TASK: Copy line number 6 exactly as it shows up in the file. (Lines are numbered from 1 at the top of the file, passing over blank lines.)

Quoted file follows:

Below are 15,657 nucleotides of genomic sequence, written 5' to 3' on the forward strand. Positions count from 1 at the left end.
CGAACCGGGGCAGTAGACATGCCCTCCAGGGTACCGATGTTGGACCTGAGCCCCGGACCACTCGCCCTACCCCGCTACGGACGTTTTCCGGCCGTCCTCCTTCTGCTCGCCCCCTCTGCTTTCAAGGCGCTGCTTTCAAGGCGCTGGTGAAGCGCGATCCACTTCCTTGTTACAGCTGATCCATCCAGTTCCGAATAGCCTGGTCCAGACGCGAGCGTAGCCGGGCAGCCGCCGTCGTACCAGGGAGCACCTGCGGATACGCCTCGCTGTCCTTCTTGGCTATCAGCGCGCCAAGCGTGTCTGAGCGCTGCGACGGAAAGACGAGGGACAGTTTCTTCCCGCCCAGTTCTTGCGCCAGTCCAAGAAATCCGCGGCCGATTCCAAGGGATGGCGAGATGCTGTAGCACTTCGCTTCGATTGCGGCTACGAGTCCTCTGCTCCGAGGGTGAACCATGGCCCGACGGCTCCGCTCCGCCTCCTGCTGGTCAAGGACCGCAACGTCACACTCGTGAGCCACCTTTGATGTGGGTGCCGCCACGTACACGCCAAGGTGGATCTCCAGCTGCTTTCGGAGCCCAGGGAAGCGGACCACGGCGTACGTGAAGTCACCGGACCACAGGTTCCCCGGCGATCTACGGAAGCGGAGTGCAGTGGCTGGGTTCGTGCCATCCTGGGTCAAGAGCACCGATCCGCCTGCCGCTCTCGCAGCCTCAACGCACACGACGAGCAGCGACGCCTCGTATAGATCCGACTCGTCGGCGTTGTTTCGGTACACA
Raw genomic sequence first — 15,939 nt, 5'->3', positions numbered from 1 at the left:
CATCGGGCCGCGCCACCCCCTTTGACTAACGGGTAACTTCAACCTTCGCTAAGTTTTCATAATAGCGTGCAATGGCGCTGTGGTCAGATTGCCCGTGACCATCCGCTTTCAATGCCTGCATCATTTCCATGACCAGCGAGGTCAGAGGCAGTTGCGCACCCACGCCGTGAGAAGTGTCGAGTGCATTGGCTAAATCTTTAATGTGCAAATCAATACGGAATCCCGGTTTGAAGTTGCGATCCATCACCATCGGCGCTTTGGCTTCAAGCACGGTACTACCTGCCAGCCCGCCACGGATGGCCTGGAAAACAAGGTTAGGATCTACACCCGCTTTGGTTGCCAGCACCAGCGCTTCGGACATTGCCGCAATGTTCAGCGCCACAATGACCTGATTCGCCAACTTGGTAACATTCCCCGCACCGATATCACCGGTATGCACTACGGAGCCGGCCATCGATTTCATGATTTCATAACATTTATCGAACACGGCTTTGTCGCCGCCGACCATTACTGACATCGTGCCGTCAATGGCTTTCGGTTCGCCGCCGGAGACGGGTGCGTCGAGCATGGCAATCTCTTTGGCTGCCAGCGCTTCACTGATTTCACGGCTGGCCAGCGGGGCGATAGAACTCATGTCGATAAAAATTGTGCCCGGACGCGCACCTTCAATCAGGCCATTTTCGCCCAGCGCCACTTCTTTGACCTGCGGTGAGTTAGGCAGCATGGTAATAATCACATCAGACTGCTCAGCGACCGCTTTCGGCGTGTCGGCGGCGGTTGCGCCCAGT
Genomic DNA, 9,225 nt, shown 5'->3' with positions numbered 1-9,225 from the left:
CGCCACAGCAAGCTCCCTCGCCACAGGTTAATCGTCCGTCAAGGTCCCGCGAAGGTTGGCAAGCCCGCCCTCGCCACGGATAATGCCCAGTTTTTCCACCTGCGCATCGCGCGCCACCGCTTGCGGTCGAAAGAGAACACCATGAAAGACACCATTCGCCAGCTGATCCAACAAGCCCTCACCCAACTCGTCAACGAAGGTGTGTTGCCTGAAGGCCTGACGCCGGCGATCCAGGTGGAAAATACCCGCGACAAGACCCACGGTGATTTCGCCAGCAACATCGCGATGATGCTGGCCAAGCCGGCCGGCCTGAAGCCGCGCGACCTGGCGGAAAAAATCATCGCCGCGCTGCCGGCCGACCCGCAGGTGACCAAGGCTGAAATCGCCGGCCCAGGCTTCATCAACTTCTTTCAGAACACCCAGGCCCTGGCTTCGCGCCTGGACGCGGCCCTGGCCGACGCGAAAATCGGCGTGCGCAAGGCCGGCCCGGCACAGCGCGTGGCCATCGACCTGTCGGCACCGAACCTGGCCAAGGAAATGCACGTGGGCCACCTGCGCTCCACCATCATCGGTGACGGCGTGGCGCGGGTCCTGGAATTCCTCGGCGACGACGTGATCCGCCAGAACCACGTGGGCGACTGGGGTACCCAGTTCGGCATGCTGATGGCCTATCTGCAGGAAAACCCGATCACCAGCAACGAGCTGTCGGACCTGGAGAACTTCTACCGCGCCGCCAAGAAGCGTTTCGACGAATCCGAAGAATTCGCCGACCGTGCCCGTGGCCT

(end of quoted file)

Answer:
CGCCACAGCAAGCTCCCTCGCCACAGGTTAATCGTCCGTCAAGGTCCCGCGAAGGTTGGCAAGCCCGCCCTCGCCACGGATAATGCCCAGTTTTTCCACCTGCGCATCGCGCGCCACCGCTTGCGGTCGAAAGAGAACACCATGAAAGACACCATTCGCCAGCTGATCCAACAAGCCCTCACCCAACTCGTCAACGAAGGTGTGTTGCCTGAAGGCCTGACGCCGGCGATCCAGGTGGAAAATACCCGCGACAAGACCCACGGTGATTTCGCCAGCAACATCGCGATGATGCTGGCCAAGCCGGCCGGCCTGAAGCCGCGCGACCTGGCGGAAAAAATCATCGCCGCGCTGCCGGCCGACCCGCAGGTGACCAAGGCTGAAATCGCCGGCCCAGGCTTCATCAACTTCTTTCAGAACACCCAGGCCCTGGCTTCGCGCCTGGACGCGGCCCTGGCCGACGCGAAAATCGGCGTGCGCAAGGCCGGCCCGGCACAGCGCGTGGCCATCGACCTGTCGGCACCGAACCTGGCCAAGGAAATGCACGTGGGCCACCTGCGCTCCACCATCATCGGTGACGGCGTGGCGCGGGTCCTGGAATTCCTCGGCGACGACGTGATCCGCCAGAACCACGTGGGCGACTGGGGTACCCAGTTCGGCATGCTGATGGCCTATCTGCAGGAAAACCCGATCACCAGCAACGAGCTGTCGGACCTGGAGAACTTCTACCGCGCCGCCAAGAAGCGTTTCGACGAATCCGAAGAATTCGCCGACCGTGCCCGTGGCCT